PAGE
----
The science associated with the development of artificial sensory systems is occupied primarily with determining how information about the world can be extracted from sensory data. For example, computational vision is, for the most part, concerned with the development of algorithms for distilling information about the world and recognition of various objects in the environment (e. g. localization) from visual images (e. g. photographs or video frames). There are often a multitude of ways in which a specific piece of information about the world can be obtained from sensory data. A subarea of research into sensory systems has arisen which is concerned with methods for combining these various information sources. This field is known as data fusion, or sensor fusion. The literature on data fusion is extensive, indicating the intense interest in this topic, but is quite chaotic. There are no accepted approaches, save for a few special cases, and many of the best methods are ad hoc. This book represents our attempt at providing a mathematical foundation upon which data fusion algorithms can be constructed and analyzed. The methodology that we present in this text is motivated by a strong belief in the importance of constraints in sensory information processing systems. In our view, data fusion is best understood as the embedding of multiple constraints on the solution to a sensory information processing problem into the solution process.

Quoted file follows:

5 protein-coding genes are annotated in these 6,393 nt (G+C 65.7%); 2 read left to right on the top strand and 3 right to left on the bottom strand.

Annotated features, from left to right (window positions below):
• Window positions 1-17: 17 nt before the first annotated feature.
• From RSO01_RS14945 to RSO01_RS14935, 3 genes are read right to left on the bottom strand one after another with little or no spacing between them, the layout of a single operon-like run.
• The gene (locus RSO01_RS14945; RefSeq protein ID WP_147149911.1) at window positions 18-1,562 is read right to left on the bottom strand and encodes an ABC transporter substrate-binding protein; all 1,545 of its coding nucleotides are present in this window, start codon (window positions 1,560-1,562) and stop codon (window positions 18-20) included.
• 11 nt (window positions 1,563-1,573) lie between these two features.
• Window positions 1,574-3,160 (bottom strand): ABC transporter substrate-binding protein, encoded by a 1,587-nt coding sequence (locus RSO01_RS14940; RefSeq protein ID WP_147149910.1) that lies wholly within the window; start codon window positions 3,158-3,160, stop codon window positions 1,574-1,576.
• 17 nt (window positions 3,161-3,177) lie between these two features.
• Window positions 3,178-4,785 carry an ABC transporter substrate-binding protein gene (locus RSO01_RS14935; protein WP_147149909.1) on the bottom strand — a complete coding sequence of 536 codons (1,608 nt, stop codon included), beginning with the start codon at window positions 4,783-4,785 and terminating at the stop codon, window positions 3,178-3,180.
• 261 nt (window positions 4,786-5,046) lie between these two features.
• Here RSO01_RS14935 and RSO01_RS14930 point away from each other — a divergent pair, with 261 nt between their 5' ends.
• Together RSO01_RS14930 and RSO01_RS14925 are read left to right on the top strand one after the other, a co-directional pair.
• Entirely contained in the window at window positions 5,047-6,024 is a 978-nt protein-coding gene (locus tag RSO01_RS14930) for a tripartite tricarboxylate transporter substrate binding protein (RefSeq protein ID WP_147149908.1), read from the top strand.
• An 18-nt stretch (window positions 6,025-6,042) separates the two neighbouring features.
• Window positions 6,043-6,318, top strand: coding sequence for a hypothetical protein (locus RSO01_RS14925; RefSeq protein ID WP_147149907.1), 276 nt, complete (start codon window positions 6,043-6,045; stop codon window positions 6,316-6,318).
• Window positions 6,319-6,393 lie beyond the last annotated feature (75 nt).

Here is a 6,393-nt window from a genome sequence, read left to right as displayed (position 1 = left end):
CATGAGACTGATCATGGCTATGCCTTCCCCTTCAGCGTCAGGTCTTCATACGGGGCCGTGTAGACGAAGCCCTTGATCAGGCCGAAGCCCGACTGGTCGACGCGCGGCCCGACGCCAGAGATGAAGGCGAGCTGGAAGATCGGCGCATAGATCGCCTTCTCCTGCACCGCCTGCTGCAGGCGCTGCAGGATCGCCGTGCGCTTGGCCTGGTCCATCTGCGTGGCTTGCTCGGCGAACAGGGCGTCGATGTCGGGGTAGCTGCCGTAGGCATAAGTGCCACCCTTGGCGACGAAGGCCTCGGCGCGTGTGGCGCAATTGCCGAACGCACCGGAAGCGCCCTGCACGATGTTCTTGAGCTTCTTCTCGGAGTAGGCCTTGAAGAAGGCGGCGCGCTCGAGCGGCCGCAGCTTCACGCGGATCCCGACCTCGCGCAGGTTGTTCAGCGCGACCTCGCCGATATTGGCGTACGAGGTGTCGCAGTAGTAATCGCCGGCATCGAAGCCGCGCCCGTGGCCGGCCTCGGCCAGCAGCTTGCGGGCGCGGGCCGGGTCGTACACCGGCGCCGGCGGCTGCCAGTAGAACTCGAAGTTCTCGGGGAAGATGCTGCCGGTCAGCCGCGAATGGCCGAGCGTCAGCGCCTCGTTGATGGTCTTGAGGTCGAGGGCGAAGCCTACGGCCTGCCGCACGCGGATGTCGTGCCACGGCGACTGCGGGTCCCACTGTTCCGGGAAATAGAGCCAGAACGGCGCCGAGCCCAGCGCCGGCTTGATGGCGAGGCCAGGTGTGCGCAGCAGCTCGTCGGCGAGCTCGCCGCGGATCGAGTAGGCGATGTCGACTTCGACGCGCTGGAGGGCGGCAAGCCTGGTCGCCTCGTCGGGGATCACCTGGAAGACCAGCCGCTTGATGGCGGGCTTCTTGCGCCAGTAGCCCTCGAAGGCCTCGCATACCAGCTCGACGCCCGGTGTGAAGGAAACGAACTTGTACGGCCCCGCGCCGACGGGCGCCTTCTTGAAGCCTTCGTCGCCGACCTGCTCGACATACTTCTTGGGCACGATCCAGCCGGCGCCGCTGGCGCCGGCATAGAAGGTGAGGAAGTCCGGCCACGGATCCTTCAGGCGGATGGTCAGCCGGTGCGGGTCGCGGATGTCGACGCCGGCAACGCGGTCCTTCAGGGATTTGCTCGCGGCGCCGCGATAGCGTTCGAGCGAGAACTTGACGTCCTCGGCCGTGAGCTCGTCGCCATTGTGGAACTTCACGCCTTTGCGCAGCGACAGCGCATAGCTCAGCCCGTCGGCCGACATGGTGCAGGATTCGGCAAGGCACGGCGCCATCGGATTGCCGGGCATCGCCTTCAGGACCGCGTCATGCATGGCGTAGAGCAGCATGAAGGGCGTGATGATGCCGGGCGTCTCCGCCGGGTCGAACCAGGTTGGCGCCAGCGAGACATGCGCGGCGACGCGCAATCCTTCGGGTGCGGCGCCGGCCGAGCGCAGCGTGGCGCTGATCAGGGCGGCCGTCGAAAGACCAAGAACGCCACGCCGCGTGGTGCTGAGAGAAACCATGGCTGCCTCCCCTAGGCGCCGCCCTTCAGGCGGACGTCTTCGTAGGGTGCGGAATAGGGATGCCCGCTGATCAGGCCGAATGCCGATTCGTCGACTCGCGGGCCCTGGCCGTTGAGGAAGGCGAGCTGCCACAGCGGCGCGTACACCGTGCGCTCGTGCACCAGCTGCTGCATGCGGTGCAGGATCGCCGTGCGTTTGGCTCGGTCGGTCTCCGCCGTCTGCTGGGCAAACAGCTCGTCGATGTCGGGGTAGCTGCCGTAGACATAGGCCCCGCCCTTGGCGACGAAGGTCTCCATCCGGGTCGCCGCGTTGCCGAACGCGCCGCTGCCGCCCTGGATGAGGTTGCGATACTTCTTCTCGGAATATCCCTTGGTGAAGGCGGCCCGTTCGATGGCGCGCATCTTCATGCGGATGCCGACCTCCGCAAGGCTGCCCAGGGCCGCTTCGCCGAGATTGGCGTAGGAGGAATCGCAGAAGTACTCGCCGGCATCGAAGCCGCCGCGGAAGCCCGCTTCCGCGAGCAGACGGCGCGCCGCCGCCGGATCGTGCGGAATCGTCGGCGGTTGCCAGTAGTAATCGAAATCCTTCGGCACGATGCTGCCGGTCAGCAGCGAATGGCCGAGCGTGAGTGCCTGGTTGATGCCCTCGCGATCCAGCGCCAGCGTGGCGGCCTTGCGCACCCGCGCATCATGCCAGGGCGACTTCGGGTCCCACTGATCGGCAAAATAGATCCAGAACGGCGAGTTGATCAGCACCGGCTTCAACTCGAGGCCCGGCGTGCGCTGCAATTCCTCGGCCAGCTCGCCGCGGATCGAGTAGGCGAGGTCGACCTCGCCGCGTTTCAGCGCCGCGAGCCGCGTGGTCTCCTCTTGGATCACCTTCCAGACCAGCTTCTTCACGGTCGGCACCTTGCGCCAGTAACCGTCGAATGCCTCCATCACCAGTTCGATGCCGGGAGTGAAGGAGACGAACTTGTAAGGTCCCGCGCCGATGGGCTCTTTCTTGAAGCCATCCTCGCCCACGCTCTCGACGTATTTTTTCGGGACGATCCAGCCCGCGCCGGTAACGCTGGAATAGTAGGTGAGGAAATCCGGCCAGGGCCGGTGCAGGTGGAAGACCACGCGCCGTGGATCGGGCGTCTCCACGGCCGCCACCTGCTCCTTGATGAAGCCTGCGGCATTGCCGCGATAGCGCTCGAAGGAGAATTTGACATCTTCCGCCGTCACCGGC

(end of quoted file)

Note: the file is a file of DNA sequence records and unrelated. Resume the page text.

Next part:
From the The Springer International Series in Engineering and Computer Science.